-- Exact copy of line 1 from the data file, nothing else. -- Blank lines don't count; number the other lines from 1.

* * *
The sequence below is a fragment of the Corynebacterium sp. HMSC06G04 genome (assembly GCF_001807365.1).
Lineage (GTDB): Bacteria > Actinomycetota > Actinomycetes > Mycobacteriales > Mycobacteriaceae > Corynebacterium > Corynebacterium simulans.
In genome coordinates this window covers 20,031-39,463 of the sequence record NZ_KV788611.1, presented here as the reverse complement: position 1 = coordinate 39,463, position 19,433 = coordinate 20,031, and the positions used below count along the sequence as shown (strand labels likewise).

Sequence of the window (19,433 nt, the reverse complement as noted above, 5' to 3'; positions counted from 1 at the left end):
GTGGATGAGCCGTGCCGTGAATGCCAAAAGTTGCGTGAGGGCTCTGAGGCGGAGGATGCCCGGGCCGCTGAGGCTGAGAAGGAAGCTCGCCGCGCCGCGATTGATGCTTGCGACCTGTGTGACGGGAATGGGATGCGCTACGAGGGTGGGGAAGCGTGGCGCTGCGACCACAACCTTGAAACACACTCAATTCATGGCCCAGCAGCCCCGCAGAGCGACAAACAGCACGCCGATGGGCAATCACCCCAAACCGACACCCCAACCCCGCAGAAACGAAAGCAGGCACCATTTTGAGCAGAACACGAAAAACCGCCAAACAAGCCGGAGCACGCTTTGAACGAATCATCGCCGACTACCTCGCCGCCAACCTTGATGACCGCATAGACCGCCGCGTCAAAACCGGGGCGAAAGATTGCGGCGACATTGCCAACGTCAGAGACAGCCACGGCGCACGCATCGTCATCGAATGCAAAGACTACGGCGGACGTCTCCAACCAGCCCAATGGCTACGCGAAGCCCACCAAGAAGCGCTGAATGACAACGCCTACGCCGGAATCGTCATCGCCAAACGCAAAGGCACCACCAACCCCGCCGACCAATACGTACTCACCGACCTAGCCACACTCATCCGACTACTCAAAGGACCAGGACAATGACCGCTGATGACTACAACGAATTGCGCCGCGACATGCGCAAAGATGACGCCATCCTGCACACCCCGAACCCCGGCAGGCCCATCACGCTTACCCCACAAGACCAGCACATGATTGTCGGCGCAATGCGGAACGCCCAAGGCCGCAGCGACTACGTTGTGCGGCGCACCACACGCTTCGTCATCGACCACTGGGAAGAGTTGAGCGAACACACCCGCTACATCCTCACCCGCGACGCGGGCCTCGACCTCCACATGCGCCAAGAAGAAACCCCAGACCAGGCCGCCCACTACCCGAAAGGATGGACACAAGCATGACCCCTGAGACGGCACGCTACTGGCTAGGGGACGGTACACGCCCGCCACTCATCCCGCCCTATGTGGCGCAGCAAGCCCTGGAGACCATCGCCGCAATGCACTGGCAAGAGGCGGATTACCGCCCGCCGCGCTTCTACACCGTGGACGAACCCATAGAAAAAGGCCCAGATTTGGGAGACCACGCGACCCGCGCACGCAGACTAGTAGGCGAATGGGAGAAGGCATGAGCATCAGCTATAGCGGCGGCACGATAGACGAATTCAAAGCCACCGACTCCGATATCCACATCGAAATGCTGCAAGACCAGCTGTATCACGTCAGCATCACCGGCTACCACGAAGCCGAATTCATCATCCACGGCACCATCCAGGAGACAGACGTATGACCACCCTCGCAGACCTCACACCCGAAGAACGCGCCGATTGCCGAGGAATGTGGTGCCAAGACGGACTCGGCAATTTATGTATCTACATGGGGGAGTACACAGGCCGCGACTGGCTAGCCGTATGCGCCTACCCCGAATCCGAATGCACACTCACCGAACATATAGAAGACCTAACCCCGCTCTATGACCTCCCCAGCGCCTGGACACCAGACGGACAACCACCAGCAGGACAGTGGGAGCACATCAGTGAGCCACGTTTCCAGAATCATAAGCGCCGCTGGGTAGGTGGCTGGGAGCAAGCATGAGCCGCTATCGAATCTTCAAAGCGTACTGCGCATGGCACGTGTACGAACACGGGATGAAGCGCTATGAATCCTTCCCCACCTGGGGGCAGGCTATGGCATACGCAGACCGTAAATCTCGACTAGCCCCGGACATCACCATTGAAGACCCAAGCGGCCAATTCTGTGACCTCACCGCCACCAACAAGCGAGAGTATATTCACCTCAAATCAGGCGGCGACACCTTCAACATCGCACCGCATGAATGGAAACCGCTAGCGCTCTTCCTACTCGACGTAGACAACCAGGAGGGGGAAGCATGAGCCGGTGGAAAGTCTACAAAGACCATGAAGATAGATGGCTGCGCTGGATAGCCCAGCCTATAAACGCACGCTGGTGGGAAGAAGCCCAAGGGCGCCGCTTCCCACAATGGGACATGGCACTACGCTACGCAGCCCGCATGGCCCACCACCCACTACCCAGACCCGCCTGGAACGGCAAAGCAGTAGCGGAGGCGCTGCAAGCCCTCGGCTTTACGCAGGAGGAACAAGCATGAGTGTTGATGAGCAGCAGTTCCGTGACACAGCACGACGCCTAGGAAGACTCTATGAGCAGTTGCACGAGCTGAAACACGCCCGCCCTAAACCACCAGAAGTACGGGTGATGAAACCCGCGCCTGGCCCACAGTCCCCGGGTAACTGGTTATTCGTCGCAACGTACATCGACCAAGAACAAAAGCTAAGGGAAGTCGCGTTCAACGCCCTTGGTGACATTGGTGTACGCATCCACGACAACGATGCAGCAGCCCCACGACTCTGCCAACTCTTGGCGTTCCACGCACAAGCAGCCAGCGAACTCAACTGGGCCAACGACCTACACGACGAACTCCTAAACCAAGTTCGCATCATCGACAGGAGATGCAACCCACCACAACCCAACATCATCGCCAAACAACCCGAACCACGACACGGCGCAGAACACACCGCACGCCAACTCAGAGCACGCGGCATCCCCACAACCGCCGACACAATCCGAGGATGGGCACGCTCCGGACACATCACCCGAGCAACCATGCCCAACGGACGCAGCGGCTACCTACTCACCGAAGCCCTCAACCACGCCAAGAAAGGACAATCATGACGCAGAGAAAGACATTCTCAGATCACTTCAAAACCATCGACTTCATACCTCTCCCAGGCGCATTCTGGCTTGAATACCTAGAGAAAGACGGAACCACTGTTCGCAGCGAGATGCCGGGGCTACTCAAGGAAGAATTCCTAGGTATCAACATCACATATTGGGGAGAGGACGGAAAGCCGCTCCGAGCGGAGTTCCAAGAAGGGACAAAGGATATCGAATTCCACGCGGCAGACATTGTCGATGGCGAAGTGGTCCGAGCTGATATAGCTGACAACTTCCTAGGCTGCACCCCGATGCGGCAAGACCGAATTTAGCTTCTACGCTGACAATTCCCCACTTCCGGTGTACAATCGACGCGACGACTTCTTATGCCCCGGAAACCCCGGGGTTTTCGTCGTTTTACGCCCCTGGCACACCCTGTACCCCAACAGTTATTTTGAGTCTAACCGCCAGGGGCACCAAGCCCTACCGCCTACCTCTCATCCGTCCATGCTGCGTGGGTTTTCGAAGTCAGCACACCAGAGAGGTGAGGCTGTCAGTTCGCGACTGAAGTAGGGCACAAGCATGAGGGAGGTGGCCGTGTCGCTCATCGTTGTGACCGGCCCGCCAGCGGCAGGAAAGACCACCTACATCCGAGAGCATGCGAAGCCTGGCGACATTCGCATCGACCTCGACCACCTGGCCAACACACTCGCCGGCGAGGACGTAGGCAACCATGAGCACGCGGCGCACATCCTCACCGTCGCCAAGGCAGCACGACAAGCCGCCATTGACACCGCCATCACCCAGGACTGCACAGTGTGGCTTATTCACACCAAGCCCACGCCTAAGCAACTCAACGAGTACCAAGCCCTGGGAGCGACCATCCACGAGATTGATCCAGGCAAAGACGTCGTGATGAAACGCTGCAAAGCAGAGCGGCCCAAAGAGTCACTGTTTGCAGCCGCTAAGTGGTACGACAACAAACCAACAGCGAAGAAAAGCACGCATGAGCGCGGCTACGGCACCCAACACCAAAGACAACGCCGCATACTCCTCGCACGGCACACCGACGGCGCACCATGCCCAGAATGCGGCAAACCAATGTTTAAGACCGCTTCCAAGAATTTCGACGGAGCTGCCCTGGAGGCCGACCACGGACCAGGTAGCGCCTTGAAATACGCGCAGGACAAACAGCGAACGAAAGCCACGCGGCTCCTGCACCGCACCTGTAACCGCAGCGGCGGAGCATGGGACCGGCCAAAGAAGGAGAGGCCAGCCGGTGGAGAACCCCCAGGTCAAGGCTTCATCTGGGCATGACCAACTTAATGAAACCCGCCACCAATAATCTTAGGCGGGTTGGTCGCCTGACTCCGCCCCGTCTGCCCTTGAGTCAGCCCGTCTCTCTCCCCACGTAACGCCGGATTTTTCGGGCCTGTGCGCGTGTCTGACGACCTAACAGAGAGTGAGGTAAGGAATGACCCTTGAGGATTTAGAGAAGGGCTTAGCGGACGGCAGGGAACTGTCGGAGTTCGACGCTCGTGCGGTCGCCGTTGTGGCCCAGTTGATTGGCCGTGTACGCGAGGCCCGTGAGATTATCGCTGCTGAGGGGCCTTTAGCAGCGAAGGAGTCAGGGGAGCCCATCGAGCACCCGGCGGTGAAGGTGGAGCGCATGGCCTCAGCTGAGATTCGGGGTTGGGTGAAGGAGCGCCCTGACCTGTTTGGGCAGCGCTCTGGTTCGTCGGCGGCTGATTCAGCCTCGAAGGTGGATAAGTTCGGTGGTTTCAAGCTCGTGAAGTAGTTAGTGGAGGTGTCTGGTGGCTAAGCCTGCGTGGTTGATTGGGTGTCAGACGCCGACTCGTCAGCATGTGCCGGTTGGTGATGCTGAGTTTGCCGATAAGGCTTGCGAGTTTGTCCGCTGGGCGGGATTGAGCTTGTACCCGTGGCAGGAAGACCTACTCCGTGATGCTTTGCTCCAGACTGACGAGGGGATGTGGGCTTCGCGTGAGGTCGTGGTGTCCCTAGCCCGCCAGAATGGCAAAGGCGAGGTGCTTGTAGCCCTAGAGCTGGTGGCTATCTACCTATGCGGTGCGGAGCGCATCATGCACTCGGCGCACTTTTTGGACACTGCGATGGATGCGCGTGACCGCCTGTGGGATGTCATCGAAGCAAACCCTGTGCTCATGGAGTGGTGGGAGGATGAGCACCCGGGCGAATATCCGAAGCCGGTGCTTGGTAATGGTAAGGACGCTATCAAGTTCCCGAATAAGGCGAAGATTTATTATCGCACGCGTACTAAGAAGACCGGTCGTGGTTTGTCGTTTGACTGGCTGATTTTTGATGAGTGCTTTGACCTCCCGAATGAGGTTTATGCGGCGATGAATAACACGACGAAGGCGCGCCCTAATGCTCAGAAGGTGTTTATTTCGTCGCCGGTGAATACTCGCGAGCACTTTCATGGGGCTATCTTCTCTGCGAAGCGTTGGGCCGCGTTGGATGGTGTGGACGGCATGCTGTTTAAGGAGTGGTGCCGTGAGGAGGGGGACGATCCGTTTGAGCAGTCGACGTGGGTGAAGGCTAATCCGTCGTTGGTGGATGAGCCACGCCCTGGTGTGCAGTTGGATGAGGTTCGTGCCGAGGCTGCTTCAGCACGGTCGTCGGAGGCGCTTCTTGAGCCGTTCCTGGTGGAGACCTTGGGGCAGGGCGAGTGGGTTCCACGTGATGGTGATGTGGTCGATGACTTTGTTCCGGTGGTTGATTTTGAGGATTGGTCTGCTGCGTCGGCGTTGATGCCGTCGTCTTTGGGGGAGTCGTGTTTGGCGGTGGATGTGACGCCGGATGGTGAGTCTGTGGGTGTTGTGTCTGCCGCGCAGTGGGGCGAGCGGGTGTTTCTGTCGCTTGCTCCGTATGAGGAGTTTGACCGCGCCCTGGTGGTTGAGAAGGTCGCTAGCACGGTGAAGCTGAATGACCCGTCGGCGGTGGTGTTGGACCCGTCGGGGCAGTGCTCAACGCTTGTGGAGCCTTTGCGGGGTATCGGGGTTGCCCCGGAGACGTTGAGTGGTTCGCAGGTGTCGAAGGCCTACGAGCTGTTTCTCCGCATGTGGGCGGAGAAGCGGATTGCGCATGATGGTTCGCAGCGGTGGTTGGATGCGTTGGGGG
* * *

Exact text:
The sequence below is a fragment of the Corynebacterium sp. HMSC06G04 genome (assembly GCF_001807365.1).